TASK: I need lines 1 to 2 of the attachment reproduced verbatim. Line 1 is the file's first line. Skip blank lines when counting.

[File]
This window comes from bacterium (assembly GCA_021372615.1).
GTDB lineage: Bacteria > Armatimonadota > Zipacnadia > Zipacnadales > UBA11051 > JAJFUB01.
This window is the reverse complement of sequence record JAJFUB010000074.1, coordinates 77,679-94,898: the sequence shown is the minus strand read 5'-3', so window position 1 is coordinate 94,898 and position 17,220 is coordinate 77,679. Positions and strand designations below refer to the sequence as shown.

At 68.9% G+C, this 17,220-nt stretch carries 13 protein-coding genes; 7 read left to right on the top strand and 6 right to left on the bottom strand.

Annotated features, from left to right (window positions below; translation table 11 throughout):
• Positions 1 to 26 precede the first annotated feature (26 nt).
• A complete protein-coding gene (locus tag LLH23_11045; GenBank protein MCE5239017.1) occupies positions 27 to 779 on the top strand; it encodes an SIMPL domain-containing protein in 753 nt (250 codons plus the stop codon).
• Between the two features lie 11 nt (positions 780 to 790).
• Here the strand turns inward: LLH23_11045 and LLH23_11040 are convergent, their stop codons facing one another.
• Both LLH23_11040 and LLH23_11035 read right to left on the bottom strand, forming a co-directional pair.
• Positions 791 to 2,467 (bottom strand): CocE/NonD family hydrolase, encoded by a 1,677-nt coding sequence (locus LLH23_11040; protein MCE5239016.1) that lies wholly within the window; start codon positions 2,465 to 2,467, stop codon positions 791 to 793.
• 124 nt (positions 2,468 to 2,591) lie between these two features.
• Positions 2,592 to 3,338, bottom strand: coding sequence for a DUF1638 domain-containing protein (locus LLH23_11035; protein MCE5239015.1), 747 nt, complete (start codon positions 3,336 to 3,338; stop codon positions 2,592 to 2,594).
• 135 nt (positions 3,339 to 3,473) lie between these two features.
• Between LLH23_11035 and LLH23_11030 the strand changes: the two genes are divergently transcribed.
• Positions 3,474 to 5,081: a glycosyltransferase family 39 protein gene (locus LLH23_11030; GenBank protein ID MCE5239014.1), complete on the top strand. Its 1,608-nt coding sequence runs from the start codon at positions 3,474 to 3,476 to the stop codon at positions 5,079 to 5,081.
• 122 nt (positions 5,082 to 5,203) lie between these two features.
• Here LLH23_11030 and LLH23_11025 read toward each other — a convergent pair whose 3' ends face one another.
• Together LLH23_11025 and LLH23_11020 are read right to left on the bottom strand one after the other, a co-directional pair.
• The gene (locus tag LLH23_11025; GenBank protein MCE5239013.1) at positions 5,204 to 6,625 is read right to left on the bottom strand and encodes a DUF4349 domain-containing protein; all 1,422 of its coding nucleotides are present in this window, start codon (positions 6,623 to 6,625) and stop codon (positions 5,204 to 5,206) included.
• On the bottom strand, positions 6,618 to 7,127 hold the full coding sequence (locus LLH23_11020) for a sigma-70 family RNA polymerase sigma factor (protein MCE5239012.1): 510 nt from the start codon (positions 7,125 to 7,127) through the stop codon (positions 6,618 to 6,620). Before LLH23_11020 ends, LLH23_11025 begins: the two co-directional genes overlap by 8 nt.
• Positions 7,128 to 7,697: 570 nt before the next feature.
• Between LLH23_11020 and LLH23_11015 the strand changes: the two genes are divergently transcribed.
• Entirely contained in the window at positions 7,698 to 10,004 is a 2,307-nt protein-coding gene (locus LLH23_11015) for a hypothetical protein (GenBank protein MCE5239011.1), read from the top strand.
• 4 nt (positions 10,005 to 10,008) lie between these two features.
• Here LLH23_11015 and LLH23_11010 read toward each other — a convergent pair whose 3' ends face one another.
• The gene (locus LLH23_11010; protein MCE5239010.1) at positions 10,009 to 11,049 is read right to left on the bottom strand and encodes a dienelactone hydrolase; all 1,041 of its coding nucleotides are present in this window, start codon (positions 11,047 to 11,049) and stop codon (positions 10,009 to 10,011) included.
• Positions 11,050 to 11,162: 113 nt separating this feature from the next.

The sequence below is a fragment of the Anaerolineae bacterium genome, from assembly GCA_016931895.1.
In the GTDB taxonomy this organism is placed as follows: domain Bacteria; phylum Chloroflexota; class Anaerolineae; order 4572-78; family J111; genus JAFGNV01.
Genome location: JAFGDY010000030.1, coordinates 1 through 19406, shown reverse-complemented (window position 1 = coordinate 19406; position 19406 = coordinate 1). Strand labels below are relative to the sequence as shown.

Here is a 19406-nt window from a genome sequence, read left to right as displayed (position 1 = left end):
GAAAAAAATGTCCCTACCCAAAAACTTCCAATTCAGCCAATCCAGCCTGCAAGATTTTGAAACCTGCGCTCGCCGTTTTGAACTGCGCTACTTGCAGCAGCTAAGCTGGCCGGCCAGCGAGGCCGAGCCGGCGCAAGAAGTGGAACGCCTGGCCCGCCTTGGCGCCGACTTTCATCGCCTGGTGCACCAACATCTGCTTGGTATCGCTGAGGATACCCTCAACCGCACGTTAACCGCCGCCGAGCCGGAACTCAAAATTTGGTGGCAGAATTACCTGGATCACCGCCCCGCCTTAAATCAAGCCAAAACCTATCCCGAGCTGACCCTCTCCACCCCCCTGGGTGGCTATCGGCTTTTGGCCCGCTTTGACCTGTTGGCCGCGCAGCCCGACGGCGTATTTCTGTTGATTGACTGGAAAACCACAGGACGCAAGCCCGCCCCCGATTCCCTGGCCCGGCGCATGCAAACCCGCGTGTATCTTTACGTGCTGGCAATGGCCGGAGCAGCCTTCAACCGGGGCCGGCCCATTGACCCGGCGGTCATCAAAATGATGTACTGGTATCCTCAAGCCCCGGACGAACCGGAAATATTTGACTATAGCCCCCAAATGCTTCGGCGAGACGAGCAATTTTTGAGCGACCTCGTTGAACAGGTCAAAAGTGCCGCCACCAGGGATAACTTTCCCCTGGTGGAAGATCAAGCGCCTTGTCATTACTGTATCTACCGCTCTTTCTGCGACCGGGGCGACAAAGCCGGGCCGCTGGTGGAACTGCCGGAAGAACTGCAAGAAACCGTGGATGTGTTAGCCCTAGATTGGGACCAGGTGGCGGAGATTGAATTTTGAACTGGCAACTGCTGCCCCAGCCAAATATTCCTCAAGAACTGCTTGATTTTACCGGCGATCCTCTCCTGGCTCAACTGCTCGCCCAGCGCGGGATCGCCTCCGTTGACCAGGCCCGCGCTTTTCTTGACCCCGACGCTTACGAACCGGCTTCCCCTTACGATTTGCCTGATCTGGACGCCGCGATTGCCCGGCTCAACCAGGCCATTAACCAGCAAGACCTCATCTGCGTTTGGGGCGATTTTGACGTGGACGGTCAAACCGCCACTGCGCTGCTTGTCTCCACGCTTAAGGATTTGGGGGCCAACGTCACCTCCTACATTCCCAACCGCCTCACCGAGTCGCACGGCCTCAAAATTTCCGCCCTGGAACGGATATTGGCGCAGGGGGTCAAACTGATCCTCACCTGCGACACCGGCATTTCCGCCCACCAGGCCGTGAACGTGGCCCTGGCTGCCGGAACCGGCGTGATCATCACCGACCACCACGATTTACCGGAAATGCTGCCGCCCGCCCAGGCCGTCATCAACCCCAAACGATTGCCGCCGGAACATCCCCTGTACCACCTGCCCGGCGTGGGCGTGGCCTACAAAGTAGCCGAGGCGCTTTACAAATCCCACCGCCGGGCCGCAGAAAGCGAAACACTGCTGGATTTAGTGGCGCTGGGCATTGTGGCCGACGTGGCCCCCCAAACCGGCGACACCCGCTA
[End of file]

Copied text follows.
This window comes from bacterium (assembly GCA_021372615.1).
GTDB lineage: Bacteria > Armatimonadota > Zipacnadia > Zipacnadales > UBA11051 > JAJFUB01.